Our second day in Sweden took us deep into the heart of the Swedish and Sami people. The Sami people are indigenous to the whole of Lapland which incorporates parts of Norway, Finland, Russia and of course Northern Sweden. The Sami people lived off the land, hunting, fishing and trading and their main commodity was reindeer. In fact, it is still the case that only Sami people are allowed to keep reindeer and their many traditions associated with their culture continue even into modern times.
The Samis were nomadic until the 16th Century when the King of Sweden enforced laws that meant they had to attend Christian churches and take part in market sales in order to pass him taxes. At that time Sami people would still spend most of the time in the mountains and forests, travelling with the herds, but would additionally have small lodge dwellings nearer towns like Jokkmokk and Arvidsjaur, where we were fortunate enough to see some of the original settlements and visit the folk museum too.
One particular Sami lady told us stories about her family – even in 2019 she goes with her family for a month in the summer time with her tents to ‘cut the calves’. This is basically how the Samis mark the calves to show their ownership and there are many different patterns that are cut into the animals’ ears to do this.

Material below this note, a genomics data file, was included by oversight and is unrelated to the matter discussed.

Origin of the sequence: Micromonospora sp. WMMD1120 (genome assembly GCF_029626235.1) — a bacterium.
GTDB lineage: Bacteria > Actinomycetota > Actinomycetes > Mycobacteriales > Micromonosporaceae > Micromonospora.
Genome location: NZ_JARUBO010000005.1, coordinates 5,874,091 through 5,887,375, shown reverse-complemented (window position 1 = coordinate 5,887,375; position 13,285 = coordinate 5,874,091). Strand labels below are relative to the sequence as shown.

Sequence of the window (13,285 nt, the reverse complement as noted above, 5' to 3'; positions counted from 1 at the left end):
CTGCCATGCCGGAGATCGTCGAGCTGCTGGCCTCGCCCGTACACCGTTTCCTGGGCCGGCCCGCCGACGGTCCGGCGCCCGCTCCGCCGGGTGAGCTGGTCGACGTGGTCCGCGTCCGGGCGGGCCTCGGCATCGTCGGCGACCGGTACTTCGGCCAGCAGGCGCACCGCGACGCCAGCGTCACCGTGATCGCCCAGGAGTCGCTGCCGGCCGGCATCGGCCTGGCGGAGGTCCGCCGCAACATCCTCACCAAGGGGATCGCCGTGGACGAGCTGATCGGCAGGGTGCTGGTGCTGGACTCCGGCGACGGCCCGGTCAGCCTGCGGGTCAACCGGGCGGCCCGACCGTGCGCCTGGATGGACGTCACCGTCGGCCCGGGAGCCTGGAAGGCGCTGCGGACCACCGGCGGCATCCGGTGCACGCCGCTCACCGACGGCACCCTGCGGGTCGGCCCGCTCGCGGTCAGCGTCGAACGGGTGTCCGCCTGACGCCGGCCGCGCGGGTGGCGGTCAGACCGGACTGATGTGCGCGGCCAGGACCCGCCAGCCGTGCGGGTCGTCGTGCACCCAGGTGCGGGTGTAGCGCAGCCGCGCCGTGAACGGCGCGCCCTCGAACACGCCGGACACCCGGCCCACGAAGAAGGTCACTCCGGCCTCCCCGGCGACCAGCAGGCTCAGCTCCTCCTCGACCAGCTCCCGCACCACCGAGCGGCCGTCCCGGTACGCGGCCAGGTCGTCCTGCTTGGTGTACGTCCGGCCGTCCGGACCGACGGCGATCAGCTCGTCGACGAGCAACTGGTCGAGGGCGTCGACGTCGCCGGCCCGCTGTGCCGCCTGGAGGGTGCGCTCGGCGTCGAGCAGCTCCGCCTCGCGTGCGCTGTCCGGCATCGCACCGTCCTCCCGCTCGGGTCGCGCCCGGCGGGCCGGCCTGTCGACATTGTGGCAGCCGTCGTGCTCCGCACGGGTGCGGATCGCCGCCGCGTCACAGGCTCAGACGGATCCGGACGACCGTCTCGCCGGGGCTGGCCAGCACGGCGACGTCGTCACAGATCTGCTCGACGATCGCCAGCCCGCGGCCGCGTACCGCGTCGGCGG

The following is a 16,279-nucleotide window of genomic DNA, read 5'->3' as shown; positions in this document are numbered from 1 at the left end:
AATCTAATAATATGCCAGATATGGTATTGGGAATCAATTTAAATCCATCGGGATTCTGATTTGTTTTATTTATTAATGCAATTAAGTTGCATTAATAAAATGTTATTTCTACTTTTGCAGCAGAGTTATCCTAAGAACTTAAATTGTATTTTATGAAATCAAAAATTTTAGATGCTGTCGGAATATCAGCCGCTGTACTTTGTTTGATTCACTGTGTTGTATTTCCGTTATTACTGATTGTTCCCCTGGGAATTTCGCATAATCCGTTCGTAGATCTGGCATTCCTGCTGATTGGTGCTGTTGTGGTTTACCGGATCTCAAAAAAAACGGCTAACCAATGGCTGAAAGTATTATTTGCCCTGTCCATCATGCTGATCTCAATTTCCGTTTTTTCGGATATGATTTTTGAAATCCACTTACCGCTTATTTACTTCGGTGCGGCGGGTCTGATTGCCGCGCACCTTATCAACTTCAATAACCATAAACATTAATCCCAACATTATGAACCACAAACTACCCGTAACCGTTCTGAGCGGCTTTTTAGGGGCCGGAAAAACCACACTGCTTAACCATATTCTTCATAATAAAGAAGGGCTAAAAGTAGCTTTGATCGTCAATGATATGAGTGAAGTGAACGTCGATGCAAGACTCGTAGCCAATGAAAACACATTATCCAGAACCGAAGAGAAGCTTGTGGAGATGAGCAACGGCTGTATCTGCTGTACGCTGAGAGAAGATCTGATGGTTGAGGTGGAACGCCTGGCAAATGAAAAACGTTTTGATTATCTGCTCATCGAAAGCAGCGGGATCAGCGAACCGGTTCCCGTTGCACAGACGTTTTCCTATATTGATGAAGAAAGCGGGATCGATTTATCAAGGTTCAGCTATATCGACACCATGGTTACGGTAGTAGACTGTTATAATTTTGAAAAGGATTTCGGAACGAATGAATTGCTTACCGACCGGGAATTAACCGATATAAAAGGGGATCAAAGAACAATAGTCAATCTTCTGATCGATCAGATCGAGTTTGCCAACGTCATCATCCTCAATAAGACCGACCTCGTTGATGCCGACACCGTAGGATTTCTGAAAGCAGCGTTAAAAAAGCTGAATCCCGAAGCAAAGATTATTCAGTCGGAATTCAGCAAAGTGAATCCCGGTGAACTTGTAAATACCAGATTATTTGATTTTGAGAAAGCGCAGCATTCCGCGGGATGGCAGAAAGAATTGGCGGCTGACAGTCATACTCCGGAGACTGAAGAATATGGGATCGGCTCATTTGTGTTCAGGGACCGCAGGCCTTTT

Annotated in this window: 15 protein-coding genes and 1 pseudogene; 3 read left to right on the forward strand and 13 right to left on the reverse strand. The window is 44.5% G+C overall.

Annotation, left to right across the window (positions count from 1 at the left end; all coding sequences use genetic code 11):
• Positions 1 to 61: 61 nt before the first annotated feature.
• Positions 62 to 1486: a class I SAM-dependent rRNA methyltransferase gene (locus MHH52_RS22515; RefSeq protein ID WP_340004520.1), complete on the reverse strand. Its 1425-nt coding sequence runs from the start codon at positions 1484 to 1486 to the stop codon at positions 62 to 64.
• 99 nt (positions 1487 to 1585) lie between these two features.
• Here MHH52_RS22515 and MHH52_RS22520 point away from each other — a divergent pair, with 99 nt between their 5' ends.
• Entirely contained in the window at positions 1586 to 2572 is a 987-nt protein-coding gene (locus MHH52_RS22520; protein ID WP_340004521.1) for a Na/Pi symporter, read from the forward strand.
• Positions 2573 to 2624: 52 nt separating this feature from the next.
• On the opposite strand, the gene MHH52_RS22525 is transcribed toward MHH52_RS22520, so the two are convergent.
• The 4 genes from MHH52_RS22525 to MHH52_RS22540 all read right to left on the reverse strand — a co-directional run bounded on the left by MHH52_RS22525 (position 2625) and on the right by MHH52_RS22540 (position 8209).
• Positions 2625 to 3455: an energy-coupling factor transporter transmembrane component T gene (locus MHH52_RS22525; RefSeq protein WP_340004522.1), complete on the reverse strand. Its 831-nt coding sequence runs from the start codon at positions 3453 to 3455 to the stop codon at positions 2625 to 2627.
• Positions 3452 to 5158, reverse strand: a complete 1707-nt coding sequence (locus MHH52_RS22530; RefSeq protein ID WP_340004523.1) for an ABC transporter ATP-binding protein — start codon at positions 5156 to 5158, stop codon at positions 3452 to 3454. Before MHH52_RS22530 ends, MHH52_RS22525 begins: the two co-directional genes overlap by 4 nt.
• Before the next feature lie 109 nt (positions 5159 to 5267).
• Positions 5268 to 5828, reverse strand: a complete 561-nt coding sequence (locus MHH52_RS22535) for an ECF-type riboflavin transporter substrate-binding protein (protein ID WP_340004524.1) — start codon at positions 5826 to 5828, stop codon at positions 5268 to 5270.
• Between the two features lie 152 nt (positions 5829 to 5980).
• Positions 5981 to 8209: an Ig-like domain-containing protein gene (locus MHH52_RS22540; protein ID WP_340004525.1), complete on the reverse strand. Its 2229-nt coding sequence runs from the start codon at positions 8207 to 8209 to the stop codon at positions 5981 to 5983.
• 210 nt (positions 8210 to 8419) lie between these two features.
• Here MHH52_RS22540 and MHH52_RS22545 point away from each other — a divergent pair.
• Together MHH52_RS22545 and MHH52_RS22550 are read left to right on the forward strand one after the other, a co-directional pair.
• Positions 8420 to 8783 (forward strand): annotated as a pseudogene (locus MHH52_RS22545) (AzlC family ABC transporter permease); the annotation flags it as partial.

The Sami people have a deep respect for their animals; when they are used for meat, no part of the reindeer is wasted and the skins are used too within the tents for warmth and cosiness.
Like many indigenous people, the Samis were subject to prejudice and many hid their origins in the last century from their school friends and colleagues, but in recent years, and with the help of companies like Tentipi, they are now respected and celebrated in Sweden and across the whole of Scandinavia.
We met lovely Filippa, a young woman who was immensely proud of her heritage, and the passion she feels for her origins was infectious. She sang to us a traditional Sami ‘Joik’ which was similar to the chanting of the Native American Indians, in that it is an expression of feeling and emotion and is made of sounds rather then lyrics. If you click here you can listen to the almost haunting Joik she sang. Her song she said was singing the mountain – not TO the mountain or about it but singing the mountain. See what you think…
So why is this relevant to you? Well people matter, and the Tentipi ethos of friendship, family, tradition and respect all fit together with the Elite Tents culture. So if you hire our authentic nordic tipis then you too will be part of that family and get the care that a family gives.
Photo credit www.oeventura.de @felixgroteloh